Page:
o  List of client key exchange algorithms and the client public key
      lengths in versions prior to (D)TLS 1.3

   The (D)TLS profile parameters MUST NOT include the GREASE values for
   extension types, named groups, signature algorithms, (D)TLS versions,
   pre-shared key exchange modes and cipher suites.  Note that the
   GREASE values are random and peers will ignore these values and

   If the (D)TLS profile parameters are not observed in a (D)TLS session
   from the IoT device, the default behaviour is to block the (D)TLS

   Note: The TLS and DTLS IANA registries are available from

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5.1.  Tree Structure

   This document augments the "ietf-mud" MUD YANG module defined in
   [RFC8520] for signaling the IoT device (D)TLS profile.  This document
   defines the YANG module "reddy-opsawg-mud-tls-profile", which has the
   following tree structure:

module: reddy-opsawg-mud-tls-profile
  augment /acl:acls/acl:acl/acl:aces/acl:ace/acl:matches:
    +--rw client-profile
       +--rw tls-profiles* [profile-name]
          +--rw profile-name              string
          +--rw protocol-version?         uint16
          +--rw supported_versions*       uint16
          +--rw grease_extension?         boolean
          +--rw encryption-algorithms*    encryption-algorithm
          +--rw compression-methods*      compression-method
          +--rw extension-types*          extension-type
          +--rw acceptlist-ta-certs*      ct:trust-anchor-cert-cms
          +--rw SPKI-pin-sets*            SPKI-pin-set
          +--rw SPKI-hash-algorithm?      iha:hash-algorithm-type
          +--rw psk-key-exchange-modes*   psk-key-exchange-mode
          +--rw supported-groups*         supported-group
          +--rw signature-algorithms*     signature-algorithm
          +--rw client-public-keys
             +--rw key-exchange-algorithms*     key-exchange-algorithm
             +--rw client-public-key-lengths*   client-public-key-length

5.2.  YANG Module

module reddy-opsawg-mud-tls-profile {
   yang-version 1.1;
   namespace "urn:ietf:params:xml:ns:yang:reddy-opsawg-mud-tls-profile";
   prefix mud-tls-profile;

   import ietf-crypto-types {
     prefix ct;
     reference "draft-ietf-netconf-crypto-types-01:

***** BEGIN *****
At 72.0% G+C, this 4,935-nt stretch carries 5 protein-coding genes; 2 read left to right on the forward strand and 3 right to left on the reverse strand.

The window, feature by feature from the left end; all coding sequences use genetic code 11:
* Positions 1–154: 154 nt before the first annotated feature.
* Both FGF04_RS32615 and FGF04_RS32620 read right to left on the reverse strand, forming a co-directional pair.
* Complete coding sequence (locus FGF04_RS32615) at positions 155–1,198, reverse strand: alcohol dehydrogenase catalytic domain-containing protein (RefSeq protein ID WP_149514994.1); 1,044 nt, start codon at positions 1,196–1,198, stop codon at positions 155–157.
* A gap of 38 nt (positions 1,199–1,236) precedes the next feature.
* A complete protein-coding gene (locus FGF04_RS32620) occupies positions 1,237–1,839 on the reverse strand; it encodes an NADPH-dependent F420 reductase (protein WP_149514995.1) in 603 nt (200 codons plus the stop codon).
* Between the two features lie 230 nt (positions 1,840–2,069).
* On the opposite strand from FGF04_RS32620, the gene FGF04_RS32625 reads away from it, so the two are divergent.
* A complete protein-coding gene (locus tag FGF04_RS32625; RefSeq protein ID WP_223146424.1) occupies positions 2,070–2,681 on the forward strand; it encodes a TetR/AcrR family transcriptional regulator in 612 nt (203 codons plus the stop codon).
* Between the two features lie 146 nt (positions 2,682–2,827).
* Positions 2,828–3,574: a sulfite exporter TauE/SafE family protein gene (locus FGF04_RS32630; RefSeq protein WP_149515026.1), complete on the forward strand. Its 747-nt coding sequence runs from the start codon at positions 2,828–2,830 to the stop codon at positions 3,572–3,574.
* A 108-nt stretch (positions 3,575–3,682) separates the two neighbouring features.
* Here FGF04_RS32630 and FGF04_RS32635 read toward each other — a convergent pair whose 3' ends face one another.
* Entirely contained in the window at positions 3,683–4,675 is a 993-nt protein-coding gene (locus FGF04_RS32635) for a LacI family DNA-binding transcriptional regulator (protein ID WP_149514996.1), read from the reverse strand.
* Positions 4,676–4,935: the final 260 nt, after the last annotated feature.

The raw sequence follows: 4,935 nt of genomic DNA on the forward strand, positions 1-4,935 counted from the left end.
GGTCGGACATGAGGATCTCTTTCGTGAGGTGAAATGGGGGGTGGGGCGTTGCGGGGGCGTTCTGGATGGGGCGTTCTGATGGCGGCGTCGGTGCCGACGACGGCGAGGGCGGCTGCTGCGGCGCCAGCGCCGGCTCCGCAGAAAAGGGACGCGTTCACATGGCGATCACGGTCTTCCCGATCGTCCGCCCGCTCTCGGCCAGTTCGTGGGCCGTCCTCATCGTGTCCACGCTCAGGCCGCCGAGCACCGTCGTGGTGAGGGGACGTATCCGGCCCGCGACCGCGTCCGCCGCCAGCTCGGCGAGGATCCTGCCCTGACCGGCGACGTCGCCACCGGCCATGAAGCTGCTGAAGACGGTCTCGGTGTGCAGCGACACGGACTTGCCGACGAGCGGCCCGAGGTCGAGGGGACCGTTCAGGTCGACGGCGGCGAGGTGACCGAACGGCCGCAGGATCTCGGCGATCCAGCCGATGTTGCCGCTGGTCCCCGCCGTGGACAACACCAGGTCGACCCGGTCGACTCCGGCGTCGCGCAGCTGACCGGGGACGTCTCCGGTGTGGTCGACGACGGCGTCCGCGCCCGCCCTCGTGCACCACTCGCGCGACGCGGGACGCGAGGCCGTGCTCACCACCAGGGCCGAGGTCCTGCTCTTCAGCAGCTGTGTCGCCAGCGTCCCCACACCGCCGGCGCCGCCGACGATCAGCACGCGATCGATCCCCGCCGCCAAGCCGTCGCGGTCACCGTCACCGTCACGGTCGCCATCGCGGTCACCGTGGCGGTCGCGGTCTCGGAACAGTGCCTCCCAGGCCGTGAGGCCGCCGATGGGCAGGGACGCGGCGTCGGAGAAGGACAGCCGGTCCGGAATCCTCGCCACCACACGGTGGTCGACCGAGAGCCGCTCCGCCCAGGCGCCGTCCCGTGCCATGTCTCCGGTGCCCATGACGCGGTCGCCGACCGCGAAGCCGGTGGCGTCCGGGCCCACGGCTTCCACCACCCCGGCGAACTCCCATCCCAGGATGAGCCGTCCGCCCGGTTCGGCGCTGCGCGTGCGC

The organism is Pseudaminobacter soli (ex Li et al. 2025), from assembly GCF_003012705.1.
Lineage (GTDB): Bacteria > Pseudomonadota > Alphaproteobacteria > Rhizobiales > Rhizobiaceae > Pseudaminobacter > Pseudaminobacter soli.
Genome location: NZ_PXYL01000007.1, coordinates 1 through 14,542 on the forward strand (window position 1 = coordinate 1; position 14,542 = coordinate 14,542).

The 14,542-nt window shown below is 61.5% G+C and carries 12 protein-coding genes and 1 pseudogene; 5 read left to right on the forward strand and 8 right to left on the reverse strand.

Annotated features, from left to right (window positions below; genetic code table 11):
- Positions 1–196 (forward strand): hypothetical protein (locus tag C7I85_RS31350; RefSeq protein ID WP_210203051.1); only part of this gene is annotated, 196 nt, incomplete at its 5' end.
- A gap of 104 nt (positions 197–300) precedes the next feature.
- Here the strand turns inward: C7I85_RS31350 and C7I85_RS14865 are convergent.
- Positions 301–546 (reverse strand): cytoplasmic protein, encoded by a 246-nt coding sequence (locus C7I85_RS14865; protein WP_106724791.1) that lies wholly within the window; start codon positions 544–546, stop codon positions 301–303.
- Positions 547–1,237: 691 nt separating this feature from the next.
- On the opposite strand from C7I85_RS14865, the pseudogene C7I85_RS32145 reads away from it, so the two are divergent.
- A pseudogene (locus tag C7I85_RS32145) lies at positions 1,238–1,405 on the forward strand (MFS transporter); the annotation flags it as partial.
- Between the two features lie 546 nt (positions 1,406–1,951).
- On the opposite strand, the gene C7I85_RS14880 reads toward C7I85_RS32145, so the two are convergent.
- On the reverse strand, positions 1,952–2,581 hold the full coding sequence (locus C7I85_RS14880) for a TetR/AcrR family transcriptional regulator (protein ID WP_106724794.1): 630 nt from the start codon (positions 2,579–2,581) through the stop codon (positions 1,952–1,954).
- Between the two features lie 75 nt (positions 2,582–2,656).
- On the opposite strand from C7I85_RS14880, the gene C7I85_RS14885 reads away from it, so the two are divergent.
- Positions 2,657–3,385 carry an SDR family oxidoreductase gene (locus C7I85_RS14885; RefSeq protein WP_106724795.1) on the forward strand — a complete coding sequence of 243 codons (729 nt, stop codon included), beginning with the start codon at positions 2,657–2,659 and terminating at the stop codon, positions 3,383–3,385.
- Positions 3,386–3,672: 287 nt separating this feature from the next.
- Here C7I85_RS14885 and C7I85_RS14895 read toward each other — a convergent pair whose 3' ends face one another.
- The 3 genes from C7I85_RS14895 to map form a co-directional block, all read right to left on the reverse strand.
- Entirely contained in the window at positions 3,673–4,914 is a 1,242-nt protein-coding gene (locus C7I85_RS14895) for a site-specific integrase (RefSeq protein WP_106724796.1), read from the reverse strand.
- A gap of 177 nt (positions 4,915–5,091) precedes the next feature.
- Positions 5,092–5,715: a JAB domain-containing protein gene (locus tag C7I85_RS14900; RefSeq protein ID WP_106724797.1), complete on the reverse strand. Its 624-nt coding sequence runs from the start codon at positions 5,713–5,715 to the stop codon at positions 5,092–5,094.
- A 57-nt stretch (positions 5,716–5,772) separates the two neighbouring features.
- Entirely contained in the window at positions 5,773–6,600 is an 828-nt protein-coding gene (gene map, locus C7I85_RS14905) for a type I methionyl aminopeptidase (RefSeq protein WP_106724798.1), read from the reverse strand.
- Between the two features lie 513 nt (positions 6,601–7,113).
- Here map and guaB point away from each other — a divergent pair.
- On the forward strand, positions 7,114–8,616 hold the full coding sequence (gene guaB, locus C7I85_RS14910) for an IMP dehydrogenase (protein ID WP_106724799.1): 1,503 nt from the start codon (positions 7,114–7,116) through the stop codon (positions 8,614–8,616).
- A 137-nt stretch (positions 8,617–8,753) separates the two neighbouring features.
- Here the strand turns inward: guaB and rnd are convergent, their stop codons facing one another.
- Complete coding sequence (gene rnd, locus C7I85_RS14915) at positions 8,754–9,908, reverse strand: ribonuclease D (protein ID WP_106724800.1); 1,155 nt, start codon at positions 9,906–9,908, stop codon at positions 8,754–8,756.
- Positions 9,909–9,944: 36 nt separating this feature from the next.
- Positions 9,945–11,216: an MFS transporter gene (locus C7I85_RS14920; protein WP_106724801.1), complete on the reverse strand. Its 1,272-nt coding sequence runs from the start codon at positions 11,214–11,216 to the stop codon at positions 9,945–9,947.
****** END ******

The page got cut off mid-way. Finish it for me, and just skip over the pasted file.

Common YANG Data Types for Cryptography";

   import iana-hash-algs {
     prefix iha;
          "RFC XXXX: Common YANG Data Types for Hash algorithms";

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   import ietf-access-control-list {
     prefix acl;
       "RFC 8519: YANG Data Model for Network Access
                  Control Lists (ACLs)";

     "IETF Operations and Management Area Working Group Working Group";
      "Editor:  Konda, Tirumaleswar Reddy

     "This module contains YANG definition for the IoT device
      (D)TLS profile.

      Copyright (c) 2019 IETF Trust and the persons identified as
      authors of the code.  All rights reserved.

      Redistribution and use in source and binary forms, with or
      without modification, is permitted pursuant to, and subject
      to the license terms contained in, the Simplified BSD License
      set forth in Section 4.c of the IETF Trust's Legal Provisions
      Relating to IETF Documents

      This version of this YANG module is part of RFC XXXX; see
      the RFC itself for full legal notices.";

   revision 2019-06-12 {
       "Initial revision";

   typedef compression-method {
     type uint8;
     description "Compression method";

   typedef extension-type {
     type uint16;
     description "Extension type";

   typedef encryption-algorithm {
     type uint16;
     description "Encryption algorithm";

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   typedef supported-group {
     type uint16;
     description "Named group (DHE or ECDHE)";

   typedef SPKI-pin-set {
     type binary;